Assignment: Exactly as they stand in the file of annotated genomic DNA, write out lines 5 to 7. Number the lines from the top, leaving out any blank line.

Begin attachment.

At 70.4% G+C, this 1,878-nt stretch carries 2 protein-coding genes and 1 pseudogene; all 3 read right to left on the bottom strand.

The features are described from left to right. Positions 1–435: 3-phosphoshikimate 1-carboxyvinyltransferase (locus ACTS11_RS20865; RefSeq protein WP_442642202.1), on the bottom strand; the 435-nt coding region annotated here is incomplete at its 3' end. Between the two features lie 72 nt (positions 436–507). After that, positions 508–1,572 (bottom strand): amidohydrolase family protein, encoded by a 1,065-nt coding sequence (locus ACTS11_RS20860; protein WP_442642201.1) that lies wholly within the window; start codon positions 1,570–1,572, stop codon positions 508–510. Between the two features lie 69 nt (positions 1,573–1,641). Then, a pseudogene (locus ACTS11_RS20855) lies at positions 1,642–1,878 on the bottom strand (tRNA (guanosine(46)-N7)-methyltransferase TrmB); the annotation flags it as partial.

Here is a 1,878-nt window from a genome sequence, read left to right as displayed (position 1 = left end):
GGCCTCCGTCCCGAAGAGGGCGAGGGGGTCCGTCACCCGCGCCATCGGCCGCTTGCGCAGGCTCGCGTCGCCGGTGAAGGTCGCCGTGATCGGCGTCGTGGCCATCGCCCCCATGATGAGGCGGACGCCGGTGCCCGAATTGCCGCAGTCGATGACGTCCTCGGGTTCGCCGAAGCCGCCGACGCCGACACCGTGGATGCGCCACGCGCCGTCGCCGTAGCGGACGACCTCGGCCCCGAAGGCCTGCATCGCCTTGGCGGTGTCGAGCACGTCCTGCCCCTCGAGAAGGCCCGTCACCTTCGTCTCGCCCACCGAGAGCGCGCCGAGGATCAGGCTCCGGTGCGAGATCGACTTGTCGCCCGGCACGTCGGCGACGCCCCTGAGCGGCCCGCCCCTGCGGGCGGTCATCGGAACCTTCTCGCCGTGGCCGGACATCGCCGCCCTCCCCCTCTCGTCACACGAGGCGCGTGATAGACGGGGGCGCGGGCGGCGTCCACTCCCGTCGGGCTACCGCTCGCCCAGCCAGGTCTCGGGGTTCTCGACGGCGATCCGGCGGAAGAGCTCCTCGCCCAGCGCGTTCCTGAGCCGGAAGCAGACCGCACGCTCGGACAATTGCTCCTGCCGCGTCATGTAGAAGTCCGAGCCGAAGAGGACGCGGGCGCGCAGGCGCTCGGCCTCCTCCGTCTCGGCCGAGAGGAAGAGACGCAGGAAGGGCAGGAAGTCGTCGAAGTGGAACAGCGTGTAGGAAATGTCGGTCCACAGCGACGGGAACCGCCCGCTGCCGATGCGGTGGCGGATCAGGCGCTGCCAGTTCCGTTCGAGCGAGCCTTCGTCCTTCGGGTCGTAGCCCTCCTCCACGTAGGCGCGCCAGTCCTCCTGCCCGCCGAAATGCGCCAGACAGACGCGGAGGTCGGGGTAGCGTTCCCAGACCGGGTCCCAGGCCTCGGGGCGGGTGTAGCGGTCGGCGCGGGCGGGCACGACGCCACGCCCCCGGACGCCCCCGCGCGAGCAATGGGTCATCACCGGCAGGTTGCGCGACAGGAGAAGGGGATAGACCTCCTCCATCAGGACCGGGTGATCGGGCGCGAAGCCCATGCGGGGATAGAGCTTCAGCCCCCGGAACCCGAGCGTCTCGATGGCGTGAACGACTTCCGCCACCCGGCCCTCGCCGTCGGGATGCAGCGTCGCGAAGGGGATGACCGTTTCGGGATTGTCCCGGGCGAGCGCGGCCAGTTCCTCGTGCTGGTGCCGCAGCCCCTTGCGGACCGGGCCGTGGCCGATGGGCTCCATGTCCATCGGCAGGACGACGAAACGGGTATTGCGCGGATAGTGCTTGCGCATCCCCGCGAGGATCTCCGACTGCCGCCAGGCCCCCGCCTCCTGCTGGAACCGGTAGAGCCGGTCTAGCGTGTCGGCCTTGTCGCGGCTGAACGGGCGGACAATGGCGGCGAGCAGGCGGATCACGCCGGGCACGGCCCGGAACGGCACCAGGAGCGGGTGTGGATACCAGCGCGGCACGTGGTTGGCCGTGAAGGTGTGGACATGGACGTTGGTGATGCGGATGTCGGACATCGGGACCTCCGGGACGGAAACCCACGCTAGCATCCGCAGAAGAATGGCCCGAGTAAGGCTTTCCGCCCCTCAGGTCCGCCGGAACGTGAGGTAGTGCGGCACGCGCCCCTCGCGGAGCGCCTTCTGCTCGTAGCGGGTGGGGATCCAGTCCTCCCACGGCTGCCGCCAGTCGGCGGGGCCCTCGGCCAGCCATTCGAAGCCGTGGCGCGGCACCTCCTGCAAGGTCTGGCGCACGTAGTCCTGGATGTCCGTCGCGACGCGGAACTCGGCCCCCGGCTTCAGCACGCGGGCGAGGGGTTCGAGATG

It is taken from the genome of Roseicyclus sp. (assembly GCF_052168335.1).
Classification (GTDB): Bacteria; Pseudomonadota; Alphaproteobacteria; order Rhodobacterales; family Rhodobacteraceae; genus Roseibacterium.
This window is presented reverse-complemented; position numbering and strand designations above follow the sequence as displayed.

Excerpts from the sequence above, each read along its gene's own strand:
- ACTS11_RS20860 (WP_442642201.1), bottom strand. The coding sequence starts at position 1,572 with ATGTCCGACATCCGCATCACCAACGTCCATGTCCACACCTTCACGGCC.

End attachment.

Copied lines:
It is taken from the genome of Roseicyclus sp. (assembly GCF_052168335.1).
Classification (GTDB): Bacteria; Pseudomonadota; Alphaproteobacteria; order Rhodobacterales; family Rhodobacteraceae; genus Roseibacterium.
This window is presented reverse-complemented; position numbering and strand designations above follow the sequence as displayed.